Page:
Why Activity Tracking won’t give you Relationship Intelligence in CRM

By Steve Woods in Sales

Activity tracking in CRM for Relationship Intelligence?

You’ve set up a widget of some sort to track the emails that your sales team sends, your dialer system logs everything to CRM, and you sync your meetings as tasks or some form of custom object.  So you’re good, right?  All the data that you need to track relationships is there in your CRM system, and with a few custom reports,  you can get the full benefit of relationship intelligence in CRM.  Or…. can you?


Questions that Relationship Intelligence should Answer

Relationship Intelligence software should do what its name suggests; provide intelligence about the relationships that your team has at the accounts you’re selling to. This means being able to access new deals by discovering relationships you would not have known about.  It means understanding the risk of deals in your pipeline by seeing if you are “single-threaded” with just one strong relationship. It means being able to understand and guide the performance of your sales team by seeing a dashboard of relationships in every deal review.  

These are important questions to answer, but answering them relies on more insight than activity tracking can provide.  To answer the questions, we need to understand where true relationships exist, and we need to be able to instantly visualize this across your team and the accounts you are selling to. 


Finding Relationships in the Noise

Activity tracking is extremely noisy. Every outbound email, every meeting, every call. Most of these activities have very little to do with a relationship.  Sending 12 outbound messages to a prospect with no response is not a relationship, but will log 12 activities.  Having a meeting with 50 people does not mean that 50 relationships are built, but 50 individual activities will appear. A conversation 2 years ago does not mean that a current relationship exists, but if that’s the last activity on an account it will appear right at the top.

In short, if you want to find real relationships in the noise of activity tracking, you’d need to go through it line-by-line and look for the right patterns;  where were there relationships with back and forth not just outbound? Were those communications and meetings one-on-one (or one-on-few) or part of a large email thread?  Did the communications happen over time or all in one week?  Was it a long time ago such that the relationships would have decayed in strength?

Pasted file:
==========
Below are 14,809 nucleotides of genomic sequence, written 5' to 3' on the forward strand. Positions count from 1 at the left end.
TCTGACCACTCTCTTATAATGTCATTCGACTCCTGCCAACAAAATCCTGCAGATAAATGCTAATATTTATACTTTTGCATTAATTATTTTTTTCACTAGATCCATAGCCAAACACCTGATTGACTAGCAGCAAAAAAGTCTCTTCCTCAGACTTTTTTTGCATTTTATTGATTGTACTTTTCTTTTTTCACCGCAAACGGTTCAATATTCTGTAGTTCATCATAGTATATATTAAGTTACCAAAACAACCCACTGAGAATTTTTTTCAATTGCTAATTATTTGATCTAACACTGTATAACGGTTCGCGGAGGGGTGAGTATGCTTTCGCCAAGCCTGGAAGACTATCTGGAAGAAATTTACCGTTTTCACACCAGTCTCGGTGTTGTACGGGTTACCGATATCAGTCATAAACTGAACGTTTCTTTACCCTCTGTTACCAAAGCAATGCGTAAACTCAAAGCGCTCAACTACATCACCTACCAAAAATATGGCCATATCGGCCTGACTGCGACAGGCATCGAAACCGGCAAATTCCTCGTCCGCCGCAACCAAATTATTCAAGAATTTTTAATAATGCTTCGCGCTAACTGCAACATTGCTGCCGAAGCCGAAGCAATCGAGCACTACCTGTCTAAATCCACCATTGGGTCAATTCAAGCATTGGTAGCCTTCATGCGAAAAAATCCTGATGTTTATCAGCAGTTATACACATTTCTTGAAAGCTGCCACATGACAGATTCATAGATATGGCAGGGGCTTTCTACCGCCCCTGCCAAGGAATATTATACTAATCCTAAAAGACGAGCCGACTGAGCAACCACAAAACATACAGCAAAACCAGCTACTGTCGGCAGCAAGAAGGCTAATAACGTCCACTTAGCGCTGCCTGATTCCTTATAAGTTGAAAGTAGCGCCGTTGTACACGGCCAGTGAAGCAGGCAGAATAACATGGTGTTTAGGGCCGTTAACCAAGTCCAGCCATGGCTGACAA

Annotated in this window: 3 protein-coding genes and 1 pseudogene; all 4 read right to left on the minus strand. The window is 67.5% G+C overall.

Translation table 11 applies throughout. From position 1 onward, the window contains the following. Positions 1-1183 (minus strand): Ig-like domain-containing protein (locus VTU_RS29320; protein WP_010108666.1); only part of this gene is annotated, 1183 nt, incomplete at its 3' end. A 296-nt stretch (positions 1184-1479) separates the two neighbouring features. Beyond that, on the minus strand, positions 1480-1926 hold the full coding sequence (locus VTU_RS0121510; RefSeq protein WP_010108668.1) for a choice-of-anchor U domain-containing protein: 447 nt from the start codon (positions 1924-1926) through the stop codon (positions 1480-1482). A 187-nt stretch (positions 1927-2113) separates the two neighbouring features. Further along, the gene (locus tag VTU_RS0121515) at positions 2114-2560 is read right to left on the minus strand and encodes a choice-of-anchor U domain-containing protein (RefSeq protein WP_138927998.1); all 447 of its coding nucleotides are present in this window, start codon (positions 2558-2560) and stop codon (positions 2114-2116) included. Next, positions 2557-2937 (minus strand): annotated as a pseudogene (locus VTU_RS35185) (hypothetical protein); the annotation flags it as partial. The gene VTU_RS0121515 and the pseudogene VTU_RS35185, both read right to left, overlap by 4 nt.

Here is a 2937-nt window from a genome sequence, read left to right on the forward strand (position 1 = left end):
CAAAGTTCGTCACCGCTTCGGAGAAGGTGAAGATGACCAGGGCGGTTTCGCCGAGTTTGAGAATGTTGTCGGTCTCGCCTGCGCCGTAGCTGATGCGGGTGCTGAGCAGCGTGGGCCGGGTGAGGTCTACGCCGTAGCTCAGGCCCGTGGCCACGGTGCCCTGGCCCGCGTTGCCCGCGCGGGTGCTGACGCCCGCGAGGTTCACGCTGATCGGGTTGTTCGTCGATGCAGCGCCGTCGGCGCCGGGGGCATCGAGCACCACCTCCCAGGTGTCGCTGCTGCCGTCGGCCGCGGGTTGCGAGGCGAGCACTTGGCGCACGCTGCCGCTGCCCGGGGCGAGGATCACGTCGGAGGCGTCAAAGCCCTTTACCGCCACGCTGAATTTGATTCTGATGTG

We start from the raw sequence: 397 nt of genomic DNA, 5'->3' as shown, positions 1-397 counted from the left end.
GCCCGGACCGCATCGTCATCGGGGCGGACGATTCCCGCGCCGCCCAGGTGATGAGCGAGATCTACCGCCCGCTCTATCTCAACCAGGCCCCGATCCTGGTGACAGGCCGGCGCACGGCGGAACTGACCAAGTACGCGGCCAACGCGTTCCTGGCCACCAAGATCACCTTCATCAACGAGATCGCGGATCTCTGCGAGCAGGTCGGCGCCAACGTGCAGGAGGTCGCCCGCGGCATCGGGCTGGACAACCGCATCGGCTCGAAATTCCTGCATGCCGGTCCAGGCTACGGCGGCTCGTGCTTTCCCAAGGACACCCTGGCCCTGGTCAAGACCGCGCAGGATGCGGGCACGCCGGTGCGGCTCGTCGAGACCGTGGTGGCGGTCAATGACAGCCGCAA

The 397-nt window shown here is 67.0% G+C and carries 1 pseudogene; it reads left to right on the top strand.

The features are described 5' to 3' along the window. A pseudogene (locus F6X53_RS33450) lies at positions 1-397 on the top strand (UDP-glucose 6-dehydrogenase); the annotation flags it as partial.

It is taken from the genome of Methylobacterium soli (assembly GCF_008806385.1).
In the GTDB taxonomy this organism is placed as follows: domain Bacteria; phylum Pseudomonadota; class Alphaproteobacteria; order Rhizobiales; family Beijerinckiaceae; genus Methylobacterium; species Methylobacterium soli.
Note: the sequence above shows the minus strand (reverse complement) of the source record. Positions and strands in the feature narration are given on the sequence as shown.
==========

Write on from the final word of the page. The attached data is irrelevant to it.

Only when you can sort through those basic questions can you see insights on your team’s relationships, not just the noise of your team’s activity.


Imperfect Data, Career Moves, and Hidden Relationships

Relationships are with people. If Sarah knows Hugh well, that fact will not be changed by Hugh changing jobs.  If they have built a level of trust, it will not be affected by the fact that she might communicate with Hugh over one or more different email addresses. If Hugh would be willing to talk with Sarah about the services your company offers, it shouldn’t matter if Sarah’s role is on the sales team or in another part of the company.

Most CRM systems, however, are challenged by dirty data.  Accounts and people often have more than one record and cleanup efforts are long on promise but short on delivery.  When de-duplication efforts take place, they are unlikely to identify that the Hugh who used to work at an existing customer is the same Hugh who is a potential buyer at a new account.  Even more limiting is the fact that activity tracking systems generally only cover the sales team.  Services, training, support, and executive teams are not included, which means that the deep relationships that they hold are never seen by the sales team.


Relationship Intelligence and CRM

True relationship intelligence means first identifying the patterns that indicate a true relationship and not just noise. It needs the right focus on back-and-forth, one-on-one communication, and a strength metrics that decays over time just as real relationships do. It should account for the multiple email addresses and social identities that people have throughout a career, and build a relationship based on the person, not the email address.

The knowledge of those relationships needs to be instantly and correctly available within CRM. A quick look at any account should show you who has relationships there, regardless of whether that account, or the people at it, are duplicated or missing any data.  

This level of cleanliness at the level of people an accounts is the only way to approach the holy grail of relationship intelligence; the ability to quickly look at a deal pipeline and understand which deals are at risk based on being single-threaded, or not having the relationship coverage that is needed to close the deal or expand an existing account.


Steve Woods
CTO and Co-Founder